The White House took the part of Arab-Americans who disliked a memo that former Defense Secretary Donald Rumsfeld wrote saying that "oil wealth has made Muslims averse to physical labor."
Rumsfeld's belief is "not at all in line with the president's views," White House press secretary Dana Perino said.
As Pentagon chief, Rumsfeld wrote scores of internal memos which employees called "snowflakes." In May 2004, Rumsfeld wrote that oil wealth had left Muslims detached from the "reality of the work and investment that leads to wealth for the rest of the world."
"Too often Muslims are against physical labor, so they bring in Koreans and Pakistanis while their young people remain unemployed," Rumsfeld wrote in one of several memos published by The Washington Post. "An unemployed population is easy to recruit to radicalism."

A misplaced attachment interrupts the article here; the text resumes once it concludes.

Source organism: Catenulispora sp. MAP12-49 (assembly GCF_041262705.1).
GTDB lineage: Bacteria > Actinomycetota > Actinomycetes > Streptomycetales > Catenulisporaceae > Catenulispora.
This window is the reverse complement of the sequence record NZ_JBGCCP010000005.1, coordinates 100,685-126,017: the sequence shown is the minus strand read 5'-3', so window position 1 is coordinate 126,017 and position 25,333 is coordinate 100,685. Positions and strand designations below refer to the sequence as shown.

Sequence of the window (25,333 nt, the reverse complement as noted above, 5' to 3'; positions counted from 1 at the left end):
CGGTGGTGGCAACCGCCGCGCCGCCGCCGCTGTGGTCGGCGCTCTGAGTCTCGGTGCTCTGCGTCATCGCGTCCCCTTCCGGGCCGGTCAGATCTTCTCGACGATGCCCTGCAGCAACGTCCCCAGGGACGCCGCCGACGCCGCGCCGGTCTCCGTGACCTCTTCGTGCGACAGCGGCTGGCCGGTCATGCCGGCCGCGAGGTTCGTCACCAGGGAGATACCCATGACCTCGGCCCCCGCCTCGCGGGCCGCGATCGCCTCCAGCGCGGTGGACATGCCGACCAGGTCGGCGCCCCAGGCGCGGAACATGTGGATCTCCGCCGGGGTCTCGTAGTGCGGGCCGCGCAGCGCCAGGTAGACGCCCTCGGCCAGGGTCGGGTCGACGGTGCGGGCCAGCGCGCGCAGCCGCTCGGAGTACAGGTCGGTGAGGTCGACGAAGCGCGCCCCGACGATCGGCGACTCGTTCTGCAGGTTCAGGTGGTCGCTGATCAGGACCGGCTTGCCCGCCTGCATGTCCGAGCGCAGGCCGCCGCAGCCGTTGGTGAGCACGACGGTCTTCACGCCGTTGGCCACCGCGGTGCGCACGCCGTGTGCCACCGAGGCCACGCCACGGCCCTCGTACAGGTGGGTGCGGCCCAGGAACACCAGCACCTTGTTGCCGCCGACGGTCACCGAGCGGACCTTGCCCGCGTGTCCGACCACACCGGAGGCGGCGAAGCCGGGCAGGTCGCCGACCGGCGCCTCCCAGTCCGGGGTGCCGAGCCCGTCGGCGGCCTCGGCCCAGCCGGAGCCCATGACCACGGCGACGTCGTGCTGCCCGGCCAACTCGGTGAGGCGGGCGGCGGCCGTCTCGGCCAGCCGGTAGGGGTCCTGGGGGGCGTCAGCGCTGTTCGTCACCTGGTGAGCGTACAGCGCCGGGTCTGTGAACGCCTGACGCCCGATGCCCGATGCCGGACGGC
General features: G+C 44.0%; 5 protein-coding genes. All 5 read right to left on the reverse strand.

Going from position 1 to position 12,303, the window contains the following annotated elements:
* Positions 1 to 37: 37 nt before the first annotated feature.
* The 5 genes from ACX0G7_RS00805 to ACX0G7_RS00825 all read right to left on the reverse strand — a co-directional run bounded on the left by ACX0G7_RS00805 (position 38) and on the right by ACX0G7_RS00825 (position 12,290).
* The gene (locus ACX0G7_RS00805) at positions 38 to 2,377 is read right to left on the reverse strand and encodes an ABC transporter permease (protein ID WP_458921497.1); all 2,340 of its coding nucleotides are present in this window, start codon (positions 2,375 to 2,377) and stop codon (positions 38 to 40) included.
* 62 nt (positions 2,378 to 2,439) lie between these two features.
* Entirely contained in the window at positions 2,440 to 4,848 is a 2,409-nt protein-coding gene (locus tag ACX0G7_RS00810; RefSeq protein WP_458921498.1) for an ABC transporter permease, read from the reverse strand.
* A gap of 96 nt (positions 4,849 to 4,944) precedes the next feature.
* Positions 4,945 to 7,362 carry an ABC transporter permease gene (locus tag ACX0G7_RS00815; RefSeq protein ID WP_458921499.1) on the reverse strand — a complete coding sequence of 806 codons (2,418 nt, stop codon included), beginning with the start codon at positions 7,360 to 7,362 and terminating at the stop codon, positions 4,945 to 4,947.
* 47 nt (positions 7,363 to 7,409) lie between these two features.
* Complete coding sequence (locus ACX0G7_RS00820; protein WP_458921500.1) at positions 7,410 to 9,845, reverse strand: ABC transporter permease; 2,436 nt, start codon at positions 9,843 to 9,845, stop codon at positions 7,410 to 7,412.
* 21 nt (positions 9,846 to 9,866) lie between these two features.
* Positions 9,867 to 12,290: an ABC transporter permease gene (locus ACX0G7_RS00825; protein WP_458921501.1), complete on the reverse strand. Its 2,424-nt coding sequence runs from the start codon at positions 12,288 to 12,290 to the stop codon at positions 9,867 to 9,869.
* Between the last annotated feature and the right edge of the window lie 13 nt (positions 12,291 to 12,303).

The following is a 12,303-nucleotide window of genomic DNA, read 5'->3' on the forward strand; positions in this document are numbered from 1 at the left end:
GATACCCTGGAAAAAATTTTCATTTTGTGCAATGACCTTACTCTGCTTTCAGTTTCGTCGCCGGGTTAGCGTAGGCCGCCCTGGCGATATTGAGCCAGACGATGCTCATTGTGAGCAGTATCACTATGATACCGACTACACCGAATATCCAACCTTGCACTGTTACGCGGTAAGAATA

Asked about Rumsfeld's memo, Perino acknowledged that some Arab-American groups took offense to his comment.
"We are aware that we have a lot of work to do in order to win hearts and minds across the Arab world and the Muslim world and I can understand why they would be offended by those comments," she said.
Ibrahim Hooper, a spokesman for the Council on American-Islamic Relations, said Rumsfeld's comment reflects the "stereotypical attitude" that led the United States to invade Iraq.
"Our policy was never based on reality," Hooper said. "It was based on the wild ideas of those who wanted to invade the region. ... It shows you what kind of wrong-headed policymakers we had at the time."
The strike was defensive in nature and came in response to three attacks on the US military in February